Countering impact of persistent conflict through holistic fitness
December 29, 2009
- Commanders across the Army are acutely aware of the personal struggles and conflicts multiple combat deployments have caused Soldiers
- The program focuses on optimizing five dimensions of strength: Physical, Emotional, Social, Spiritual and Family
- U.S. Army, Pacific Commander Lt. Gen. Benjamin R. Mixon expressed his concern about getting the CSF information into the hands of Soldiers
FORT SHAFTER, Hawaii -- Commanders across the Army are acutely aware of the personal struggles and conflicts multiple combat deployments have caused Soldiers.
The nature of sustained combat has resulted in rising numbers of suicides, domestic violence and divorce among our Warriors, and the Army is taking aggressive steps to reduce the stress among the force.
Comprehensive Soldier Fitness (CSF) was an established Army directorate beginning Oct. 1, 2008. The mission of this program is to develop and institute a holistic fitness program for Soldiers, families, and Army civilians in order to enhance performance and build resilience.
The program focuses on optimizing five dimensions of strength: Physical, Emotional, Social, Spiritual and Family. This holistic approach to fitness will enhance the performance and build resilience of the Force in this era of persistent conflict and high operational tempo. Resilience is the ability to grow and thrive in the face of challenges and bounce back from adversity.
CSF hosts a Web site for Soldiers to learn about the program and access the Global Assessment Tool (called the "GAT") survey. This survey allows Soldiers to assess dimensions of emotional, spiritual, social, and family fitness. By taking 10-20 minutes to answer about 100 questions, Soldiers will receive a rapid estimate of individual fitness in these four dimensions.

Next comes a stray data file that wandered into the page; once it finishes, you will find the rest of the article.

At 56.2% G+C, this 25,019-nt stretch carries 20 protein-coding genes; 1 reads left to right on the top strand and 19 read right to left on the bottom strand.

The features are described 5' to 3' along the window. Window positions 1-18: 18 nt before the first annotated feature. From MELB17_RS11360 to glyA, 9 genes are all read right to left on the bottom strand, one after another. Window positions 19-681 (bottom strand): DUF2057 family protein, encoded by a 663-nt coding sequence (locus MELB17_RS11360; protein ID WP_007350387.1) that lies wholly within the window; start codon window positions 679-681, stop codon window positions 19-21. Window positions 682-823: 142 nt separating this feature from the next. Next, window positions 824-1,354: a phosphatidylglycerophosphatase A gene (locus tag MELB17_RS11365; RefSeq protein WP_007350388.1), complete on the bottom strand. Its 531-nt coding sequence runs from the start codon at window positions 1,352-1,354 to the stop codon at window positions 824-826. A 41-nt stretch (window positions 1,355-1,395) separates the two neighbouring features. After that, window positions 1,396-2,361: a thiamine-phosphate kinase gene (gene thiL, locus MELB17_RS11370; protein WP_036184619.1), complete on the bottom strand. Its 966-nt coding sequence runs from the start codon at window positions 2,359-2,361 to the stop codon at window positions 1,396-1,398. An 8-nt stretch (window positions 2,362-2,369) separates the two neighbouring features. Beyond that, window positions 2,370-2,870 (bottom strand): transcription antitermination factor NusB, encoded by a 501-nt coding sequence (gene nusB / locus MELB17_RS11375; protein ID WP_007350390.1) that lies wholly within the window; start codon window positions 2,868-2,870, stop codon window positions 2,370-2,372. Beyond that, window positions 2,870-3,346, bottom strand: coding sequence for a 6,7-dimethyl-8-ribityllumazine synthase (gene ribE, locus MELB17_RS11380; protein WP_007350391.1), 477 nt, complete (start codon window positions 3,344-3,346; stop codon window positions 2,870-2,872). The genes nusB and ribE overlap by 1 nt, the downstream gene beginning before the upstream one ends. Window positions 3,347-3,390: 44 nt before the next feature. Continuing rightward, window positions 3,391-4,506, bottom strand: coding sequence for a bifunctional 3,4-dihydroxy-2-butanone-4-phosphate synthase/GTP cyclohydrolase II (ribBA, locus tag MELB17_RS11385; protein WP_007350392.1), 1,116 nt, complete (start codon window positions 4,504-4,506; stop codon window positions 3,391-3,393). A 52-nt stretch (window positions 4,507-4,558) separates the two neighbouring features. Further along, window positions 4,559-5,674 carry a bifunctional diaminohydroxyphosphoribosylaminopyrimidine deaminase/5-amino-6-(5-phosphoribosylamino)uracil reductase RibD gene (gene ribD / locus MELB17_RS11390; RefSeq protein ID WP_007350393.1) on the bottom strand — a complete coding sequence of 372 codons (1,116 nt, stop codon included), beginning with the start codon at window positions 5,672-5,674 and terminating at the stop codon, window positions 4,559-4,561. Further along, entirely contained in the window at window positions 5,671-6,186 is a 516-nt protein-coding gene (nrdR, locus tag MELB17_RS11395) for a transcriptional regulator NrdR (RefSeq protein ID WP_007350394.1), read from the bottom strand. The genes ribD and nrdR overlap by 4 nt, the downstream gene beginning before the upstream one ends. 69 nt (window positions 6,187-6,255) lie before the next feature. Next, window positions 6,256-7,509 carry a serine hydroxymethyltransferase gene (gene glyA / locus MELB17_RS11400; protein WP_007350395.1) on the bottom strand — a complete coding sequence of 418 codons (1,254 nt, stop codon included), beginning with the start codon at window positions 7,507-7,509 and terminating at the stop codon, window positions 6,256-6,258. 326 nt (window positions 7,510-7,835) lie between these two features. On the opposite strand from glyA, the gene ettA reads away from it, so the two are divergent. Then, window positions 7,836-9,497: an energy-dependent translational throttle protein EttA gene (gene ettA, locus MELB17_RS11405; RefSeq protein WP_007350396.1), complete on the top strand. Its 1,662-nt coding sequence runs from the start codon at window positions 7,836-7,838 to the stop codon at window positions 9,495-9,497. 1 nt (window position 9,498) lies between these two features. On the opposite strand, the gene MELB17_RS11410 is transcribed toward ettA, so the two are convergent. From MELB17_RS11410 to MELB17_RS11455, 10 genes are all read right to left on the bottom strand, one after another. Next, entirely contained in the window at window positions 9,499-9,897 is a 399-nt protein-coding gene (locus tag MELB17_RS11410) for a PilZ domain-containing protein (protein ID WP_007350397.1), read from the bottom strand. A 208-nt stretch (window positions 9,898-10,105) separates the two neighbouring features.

U.S. Army, Pacific Commander Lt. Gen. Benjamin R. Mixon expressed his concern about getting the CSF information into the hands of Soldiers. He said, "Key is educating them on how to connect the link through AKO, take the survey and work through some of the modules. As we get more trainers through the course, battalions can start designing battalion programs."
"It is critical for Soldiers to know that the GAT will not be used as a selection tool for promotion, command, or schooling," Mixon said referring to the fear among some Soldiers that the survey results could be viewed by others.
Although the survey is designed to be a self-assessment, it will serve a larger purpose for determining what training is most effective ein the five focus areas. Officials will strip the surveys of personal information and combine scores to reach aggregate scores.
Being Army Strong is more than just being physically fit. It is mental and emotional strength. It is the confidence to lead. It is the courage to stand up for your beliefs. It is the compassion to help others. It is the desire for lifelong learning. It is the intelligence to make the right decision. It is making a difference for yourself, your family, your community and our nation.
Mixon added, "USARPAC leadership wants this program to enhance the lives of balanced, healthy, self-confident Army Soldiers, families and civilians whose resilience and total fitness enables them to thrive in an era of high operational tempo and persistent conflict."
Visit http://www.army.mil/csf/ to take the GAT survey and to learn more about what the Army has to offer in building confidence to lead, courage to stand up for one's believes and compassion to help others, while maximizing one's potential.